I keep thinking about my childhood in Zambia. Images of sunshine in the clouds, beautiful tall trees, huge ants on the flagstone, red ants under the avocado tree bark, the squabbling chickens, our three huge dogs, those turtles after the rain, dry lightening storms, and yes, a pile of dirt that arrived every spring and was dumped by the fence. True, there were no screen-entertainment options – not even T.V. The one-channel state media came on at 5:00 p.m. every evening; once a week my brother and I could watch an hour of Sesame Street or I recall seeing “Gilligan’s Island” (but maybe that’s made-up), before the news came on.
Zambia in the late 60s – early 70s was a “failing colonial state”. It was a time for reinvention and remorse, a time to come together or to blame one another. It was a time for religion to open its many hearts or splinter us. We could either reinvent our destinies or leave. My family tried to reinvent itself and then we left. We were not missionaries or teachers or bankers or escapees from South Africa. We were Zambian. Our hopes for Zambia were as great as the sunrise on the Zambezi river. Our home was a place of much mirth, many gatherings, conversations about a “new politics”, and the door was always open, no “warning calls” needed. We had pool parties every Sunday. ANYONE was welcome – ethnic backgrounds were irrelevant, friendship was not.
We kids knew how to play – mostly because adults were busy with this new world. We built forts in the bushes, houses in the bamboo, and played-out stories in the enormous strawberry patch. Our dogs were fellow-characters. There was much ado about nothing.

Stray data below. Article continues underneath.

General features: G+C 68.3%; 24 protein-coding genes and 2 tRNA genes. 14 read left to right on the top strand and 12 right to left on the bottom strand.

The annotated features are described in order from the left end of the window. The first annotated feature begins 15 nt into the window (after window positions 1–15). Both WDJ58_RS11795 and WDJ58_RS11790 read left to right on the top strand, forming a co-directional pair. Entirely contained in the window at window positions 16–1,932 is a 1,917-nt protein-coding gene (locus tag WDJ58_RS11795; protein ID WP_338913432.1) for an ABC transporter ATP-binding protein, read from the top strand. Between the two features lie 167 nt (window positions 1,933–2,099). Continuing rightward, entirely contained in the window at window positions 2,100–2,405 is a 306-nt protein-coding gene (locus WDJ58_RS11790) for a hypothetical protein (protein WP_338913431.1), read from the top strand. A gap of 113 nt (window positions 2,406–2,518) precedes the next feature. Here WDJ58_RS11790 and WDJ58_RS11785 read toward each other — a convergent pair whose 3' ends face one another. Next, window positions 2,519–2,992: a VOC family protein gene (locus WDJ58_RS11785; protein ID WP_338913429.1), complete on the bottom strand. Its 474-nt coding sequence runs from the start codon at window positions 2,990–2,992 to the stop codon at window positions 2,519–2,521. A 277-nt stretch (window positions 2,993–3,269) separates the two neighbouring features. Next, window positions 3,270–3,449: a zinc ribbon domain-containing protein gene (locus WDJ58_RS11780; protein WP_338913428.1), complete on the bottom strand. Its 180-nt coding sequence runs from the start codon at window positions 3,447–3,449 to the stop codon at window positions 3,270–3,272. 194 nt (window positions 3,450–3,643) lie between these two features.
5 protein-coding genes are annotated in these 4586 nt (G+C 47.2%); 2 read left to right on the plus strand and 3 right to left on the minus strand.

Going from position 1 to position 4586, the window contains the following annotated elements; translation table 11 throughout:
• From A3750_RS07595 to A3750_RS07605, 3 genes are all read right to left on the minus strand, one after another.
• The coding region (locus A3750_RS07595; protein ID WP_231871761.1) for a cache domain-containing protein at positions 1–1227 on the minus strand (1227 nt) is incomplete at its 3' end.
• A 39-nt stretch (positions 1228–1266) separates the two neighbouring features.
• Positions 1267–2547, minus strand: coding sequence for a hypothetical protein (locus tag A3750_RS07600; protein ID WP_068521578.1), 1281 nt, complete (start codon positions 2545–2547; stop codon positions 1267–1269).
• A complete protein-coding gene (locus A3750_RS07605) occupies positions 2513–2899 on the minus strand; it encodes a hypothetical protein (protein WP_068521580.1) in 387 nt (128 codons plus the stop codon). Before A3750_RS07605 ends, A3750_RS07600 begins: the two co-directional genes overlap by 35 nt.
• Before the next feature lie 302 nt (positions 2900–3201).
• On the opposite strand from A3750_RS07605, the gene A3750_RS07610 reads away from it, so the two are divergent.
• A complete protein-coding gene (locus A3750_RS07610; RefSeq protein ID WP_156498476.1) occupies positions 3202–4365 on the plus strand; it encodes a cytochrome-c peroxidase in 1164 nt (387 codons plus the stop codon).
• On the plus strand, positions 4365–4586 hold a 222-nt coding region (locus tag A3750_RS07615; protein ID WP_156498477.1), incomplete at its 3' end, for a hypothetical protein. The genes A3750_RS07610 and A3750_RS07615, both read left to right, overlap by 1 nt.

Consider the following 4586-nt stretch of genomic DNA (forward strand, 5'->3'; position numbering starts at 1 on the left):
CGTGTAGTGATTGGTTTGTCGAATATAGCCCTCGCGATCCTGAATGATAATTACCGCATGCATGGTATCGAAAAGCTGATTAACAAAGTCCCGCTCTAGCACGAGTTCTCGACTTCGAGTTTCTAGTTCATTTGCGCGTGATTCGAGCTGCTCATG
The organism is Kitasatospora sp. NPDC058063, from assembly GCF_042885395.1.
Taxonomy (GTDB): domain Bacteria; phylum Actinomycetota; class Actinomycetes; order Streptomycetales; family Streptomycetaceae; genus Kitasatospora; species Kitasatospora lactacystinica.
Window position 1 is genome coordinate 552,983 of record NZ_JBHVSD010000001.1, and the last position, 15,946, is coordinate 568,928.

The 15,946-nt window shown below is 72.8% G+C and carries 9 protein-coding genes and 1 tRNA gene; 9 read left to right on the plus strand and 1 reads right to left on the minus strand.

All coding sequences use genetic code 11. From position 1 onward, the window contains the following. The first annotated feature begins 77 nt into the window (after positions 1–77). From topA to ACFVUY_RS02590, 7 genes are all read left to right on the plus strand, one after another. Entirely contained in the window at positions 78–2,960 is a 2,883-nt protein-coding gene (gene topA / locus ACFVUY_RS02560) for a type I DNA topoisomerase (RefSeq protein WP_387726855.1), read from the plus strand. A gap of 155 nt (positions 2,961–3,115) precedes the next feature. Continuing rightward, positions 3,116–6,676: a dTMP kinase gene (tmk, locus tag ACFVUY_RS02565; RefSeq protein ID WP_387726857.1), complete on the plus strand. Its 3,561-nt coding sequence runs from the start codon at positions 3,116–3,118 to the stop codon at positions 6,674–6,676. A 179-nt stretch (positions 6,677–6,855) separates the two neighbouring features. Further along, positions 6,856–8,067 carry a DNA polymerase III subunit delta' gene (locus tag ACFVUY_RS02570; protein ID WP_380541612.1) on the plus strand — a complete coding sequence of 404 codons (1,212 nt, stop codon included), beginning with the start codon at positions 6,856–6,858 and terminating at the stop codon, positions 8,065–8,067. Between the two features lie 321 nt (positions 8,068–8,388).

But, that pile of dirt was one of my favorite places to play alone. I climbed it and stood on top, feeling the breeze and seeking out the little girl who lived next door. I told stories to myself and molded them in the soft, pliable, (manure) soil. I ran down and lay in the grass, gazing at the story-clouds. Apparently, I was there all day. And by the end of a day, I was so stinky that a full-force hose was turned on me before someone threw me into the tub.
I did not feel my parents’ insecurities very often. Their worlds were exploding. Once a thief broke in to our house and I remember us sitting down all together with the police the next morning. I heard that the robber had actually crept to my parents’ bedside tables to look for jewelry and money. I think I slipped away through the side door to find that centipede I’d been playing with the day before. And, I remember my father talking about how difficult it was to get his trucks across the country (he ran THE moving & storage company for Central Africa). Thieves were pillaging and attacking the trucks and their drivers. I remember that we had to get an armed guard. I did not know why.
I don’t remember that my dad was gone for several weeks, seeking a new home for us somewhere in the world. I don’t remember that my parents and all our cousins disagreed about where we should emigrate. I don’t remember how the last day arrived. When it did, I felt the grief. But, I felt no fear. We were on an adventure. Together.